Sat | Mar 28, 2020

Our people like the ‘big stick’ over their heads – Davis

Published:Thursday | March 26, 2020 | 12:12 AM
Homer Davis, mayor of Montego Bay and chairman of the St James Municipal Corporation.
Homer Davis, mayor of Montego Bay and chairman of the St James Municipal Corporation.


MONTEGO BAY Mayor Homer Davis believes that the Government may have to take stronger measures to enforce compliance with the stated guidelines to restrict the spread of the COVID-19 virus as residents of the western city continue to ignore social distancing and other prevention measures.

Davis, who is also chairman of the St James Municipal Corporation, told The Gleaner on Tuesday that some vendors have refused to use the western city’s Charles Gordon Market despite extensive clean-up activities done at the facility.

“We did our fair share of work up to yesterday (Monday), by giving the market a good clean-up, and this morning we opened it for business, but the vendors refused from going inside the market,” said Davis.

“That is the struggle we’re having, as people don’t take this thing (COVID-19) seriously and they’re going about their business just the same,” added an obviously unhappy Davis.


According to the mayor, the vendors’ refusal to use the market is resulting in a breach of the Government’s social-distancing policy, which mandates that persons must maintain a distance of at least one metre from each other.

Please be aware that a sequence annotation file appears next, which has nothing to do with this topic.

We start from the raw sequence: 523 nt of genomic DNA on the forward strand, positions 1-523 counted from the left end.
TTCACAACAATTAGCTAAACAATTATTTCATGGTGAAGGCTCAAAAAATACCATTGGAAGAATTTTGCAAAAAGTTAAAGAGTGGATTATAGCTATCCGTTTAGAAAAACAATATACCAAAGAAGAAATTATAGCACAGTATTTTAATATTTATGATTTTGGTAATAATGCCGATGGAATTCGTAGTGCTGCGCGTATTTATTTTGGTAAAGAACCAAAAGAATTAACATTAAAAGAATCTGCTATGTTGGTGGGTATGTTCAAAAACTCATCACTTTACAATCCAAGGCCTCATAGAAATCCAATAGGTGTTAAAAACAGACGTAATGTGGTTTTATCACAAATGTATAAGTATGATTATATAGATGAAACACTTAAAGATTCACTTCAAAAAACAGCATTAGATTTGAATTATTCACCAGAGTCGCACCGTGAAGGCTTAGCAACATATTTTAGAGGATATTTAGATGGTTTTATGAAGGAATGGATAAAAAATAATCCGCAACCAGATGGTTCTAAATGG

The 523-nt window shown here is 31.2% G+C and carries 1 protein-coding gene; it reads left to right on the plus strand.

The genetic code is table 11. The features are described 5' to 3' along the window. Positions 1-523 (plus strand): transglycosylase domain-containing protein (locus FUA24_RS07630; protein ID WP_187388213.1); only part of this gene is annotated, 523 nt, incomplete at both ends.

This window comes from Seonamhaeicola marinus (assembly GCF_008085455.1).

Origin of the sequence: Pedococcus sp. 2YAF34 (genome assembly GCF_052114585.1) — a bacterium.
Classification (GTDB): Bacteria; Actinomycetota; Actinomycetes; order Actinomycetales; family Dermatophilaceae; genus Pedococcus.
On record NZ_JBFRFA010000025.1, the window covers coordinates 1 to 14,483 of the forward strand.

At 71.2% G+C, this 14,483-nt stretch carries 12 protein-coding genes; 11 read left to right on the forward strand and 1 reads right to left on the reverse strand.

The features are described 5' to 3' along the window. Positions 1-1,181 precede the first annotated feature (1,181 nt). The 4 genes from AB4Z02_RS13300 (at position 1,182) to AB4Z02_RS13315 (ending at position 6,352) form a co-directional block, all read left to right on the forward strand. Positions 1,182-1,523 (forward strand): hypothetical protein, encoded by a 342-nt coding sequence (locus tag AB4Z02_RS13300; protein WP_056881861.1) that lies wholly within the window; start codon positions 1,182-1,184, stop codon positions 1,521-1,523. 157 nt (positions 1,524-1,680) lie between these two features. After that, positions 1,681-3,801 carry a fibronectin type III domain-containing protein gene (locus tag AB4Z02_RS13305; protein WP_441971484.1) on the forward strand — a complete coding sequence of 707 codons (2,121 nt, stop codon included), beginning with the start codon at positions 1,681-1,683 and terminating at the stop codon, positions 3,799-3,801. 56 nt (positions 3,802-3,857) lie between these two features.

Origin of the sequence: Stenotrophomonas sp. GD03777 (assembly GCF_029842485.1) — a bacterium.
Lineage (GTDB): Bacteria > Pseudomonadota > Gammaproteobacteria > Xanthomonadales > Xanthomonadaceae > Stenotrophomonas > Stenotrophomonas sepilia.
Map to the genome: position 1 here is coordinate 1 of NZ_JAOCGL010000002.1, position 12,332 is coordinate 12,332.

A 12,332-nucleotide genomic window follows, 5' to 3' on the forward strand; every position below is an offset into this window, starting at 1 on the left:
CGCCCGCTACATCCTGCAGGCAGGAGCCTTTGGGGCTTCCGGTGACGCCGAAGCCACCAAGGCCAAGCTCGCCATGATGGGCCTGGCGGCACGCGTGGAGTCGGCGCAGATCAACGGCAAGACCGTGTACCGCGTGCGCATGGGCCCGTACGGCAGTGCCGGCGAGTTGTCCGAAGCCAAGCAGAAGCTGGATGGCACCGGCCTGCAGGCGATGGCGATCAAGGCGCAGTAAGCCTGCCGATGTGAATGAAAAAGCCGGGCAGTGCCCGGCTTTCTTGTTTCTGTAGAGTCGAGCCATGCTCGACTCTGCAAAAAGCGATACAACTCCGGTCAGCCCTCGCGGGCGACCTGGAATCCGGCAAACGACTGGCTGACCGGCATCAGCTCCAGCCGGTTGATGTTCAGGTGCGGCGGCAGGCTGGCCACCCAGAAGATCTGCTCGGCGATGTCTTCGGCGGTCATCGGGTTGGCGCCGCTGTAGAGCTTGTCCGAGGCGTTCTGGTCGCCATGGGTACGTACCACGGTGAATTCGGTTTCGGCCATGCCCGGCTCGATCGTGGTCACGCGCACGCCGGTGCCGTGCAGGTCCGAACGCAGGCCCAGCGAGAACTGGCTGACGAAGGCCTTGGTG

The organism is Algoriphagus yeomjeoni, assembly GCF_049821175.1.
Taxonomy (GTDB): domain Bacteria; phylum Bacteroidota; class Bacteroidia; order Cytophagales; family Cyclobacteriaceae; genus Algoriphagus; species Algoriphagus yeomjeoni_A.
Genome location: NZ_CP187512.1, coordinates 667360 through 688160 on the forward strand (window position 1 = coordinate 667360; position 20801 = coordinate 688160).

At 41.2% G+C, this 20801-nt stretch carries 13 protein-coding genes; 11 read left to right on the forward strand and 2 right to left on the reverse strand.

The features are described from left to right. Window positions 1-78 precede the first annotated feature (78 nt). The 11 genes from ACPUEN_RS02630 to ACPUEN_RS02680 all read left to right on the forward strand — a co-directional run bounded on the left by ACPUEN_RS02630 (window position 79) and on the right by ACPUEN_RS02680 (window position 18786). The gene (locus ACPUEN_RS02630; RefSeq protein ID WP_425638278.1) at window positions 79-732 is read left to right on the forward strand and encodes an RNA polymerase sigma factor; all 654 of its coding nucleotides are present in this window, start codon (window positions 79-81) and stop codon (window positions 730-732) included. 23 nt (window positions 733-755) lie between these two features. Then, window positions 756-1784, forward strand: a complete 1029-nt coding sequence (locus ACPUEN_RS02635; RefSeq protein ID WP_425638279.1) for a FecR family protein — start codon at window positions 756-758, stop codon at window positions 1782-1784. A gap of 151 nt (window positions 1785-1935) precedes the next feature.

“The market can give vendors and shoppers the opportunity to maintain that social distance, but they’re out on the street, bundled up on one another, and it’s not helping the situation. We shouldn’t have to call police with batons, but our people must recognise their own responsibility,” said Davis.

“I would say that the Government will have to move another step to confine people to their places of abode. Our people are just stubborn, and I don’t know what can really drive them into discipline because, our people, in my opinion, like to have a big stick over their heads,” the mayor added.

Prime Minister Andrew Holness announced at a press conference on Monday that stricter measures would be put in place to curtail the spread of COVID-19, for which 21 infections and one death have been recorded locally to date. The new measures include a reduction of the number of persons allowed to congregate in public spaces, from 20 to 10.

The guidelines also state that markets will continue to open at 6 a.m. and close at 2 p.m., and barbers and hairdressers must not have more than two people waiting in a salon at any one time.